In a COBOL ENTERPRISE program, using COMP-2 and decimal fields, I´m having problem using the conditional IF field-comp2 EQUAL 100:
CP-1 USAGE COMP-2 VALUE 99.99.
CP-2 USAGE COMP-2 VALUE 00.01.
CP-SUM USAGE COMP-2 VALUE 0.
CP-SUM-DEC PIC S9(003)V(006) VALUE 0.
...
ADD CP-1 TO CP-SUM
ADD CP-2 TO CP-SUM
IF CP-SUM EQUAL 100
...
ELSE
...
Altough the sum of 99.99 + 00.01 gives 100 as a result, the ELSE is being applied. If I do the same replacint CP-SUM for CP-SUM-DEC, then the IF statement is correctly applied.
Can anyone help me to understand why the comparison EQUAL works for a decimal field but not for a comp-2, in this case?
Thanks in advane.

Joined: 06 Jun 2008 Posts: 8589 Location: Dubuque, Iowa, USA

Posted: Wed Nov 08, 2017 11:16 pm

COMP-2 variables are floating point; it would be rare indeed for them to be EXACTLY any particular value. When I ran the equivalent to your code:

Code:

77 CP-1 USAGE COMP-2.
77 CP-2 USAGE COMP-2.
77 CP-SUM USAGE COMP-2 VALUE 0.
77 CP-SUM-DEC PIC S9(003)V9(006) VALUE 0.
*
PROCEDURE DIVISION.
1000-START.
MOVE 99.99 TO CP-1.
MOVE 0.01 TO CP-2.
ADD CP-1 TO CP-SUM.
ADD CP-2 TO CP-SUM.
DISPLAY '>' CP-SUM '<'.

I got results of:

Code:

> .99999999999999996E 02<

Which can be explained as the way COBOL handles intermediate precision for floating point values.

Also, when you post code use the CODE tag for readability. And post working code, not something you cobbled together for this web site. I compiled your code under Enterprise COBOL 5.1.1, and I got 3 errors in the compile: CP-1 and CP-2 VALUE clauses were not valid, and your use of a replication factor in CP-SUM-DEC is not valid (you did NOT put V9(006) which is what COBOL expects -- V(006) as you posted means you want six implied decimal points).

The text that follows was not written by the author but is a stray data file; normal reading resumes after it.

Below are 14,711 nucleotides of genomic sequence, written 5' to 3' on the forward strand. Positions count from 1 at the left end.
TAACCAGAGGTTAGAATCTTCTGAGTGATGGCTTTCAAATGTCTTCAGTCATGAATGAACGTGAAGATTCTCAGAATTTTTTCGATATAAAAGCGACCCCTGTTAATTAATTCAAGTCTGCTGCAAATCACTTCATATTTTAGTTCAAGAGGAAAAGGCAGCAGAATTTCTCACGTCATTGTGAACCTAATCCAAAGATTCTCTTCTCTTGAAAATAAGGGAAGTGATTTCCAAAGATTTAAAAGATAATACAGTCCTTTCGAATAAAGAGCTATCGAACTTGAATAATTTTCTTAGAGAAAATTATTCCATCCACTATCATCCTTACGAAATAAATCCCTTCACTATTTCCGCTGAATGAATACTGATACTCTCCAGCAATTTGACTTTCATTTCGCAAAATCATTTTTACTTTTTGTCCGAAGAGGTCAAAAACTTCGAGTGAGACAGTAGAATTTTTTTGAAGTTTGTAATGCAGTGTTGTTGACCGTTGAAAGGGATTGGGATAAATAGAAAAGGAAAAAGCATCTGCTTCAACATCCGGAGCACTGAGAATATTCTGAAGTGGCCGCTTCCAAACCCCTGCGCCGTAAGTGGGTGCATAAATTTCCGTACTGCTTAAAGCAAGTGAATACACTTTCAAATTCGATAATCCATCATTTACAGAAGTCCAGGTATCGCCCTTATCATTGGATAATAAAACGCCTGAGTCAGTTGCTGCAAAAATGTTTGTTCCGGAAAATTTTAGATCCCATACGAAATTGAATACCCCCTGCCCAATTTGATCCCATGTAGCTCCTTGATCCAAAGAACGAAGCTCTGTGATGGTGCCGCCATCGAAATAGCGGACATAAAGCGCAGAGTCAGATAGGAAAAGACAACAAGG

In a COBOL ENTERPRISE program, using COMP-2 and decimal fields, I´m having problem using the conditional IF field-comp2 EQUAL 100:
CP-1 USAGE COMP-2 VALUE 99.99.
CP-2 USAGE COMP-2 VALUE 00.01.
CP-SUM USAGE COMP-2 VALUE 0.
CP-SUM-DEC PIC S9(003)V(006) VALUE 0.
...
ADD CP-1 TO CP-SUM
ADD CP-2 TO CP-SUM
IF CP-SUM EQUAL 100
...
ELSE
...
Although the sum of 99.99 + 00.01 gives 100 as a result, the ELSE is being applied. If I do the same replacing CP-SUM for CP-SUM-DEC, then the IF statement is correctly applied.
Can anyone help me to understand why the comparison EQUAL works for a decimal field but not for a comp-2, in this case?
Thanks in advance.

Obvious solution: before posting this question on the forum, it is a good idea just to print the actual value of CP-SUM, isn't it?

Floating point in mainframe is handled as binary fixed value, and binary power of the number. This obviously may cause rounding surprises. To avoid this, use any decimal form, like COMP-3, etc.

AFAIU, the decimal 99.99 is represented in hex as X'63E6666666666666', with appropriate exponent.
The decimal 0.01 is represented as (normalized) X'10000000000000', with different exponent.

In order to sum two values they are shifted to corresponding binary point position, to make both exponents equal:

Joined: 30 Nov 2013 Posts: 895 Location: The Universe

Posted: Thu Nov 09, 2017 7:27 am

Sergeyken is correct, though the hex values he shows are incorrect.

Back in the 1960s when I started this trade I did Fortran, on a different platform than S/360, and the fact that conversion of decimal fractions to binary floating point was not always "correct," so floating point comparison was not always "correct" was drummed into our heads.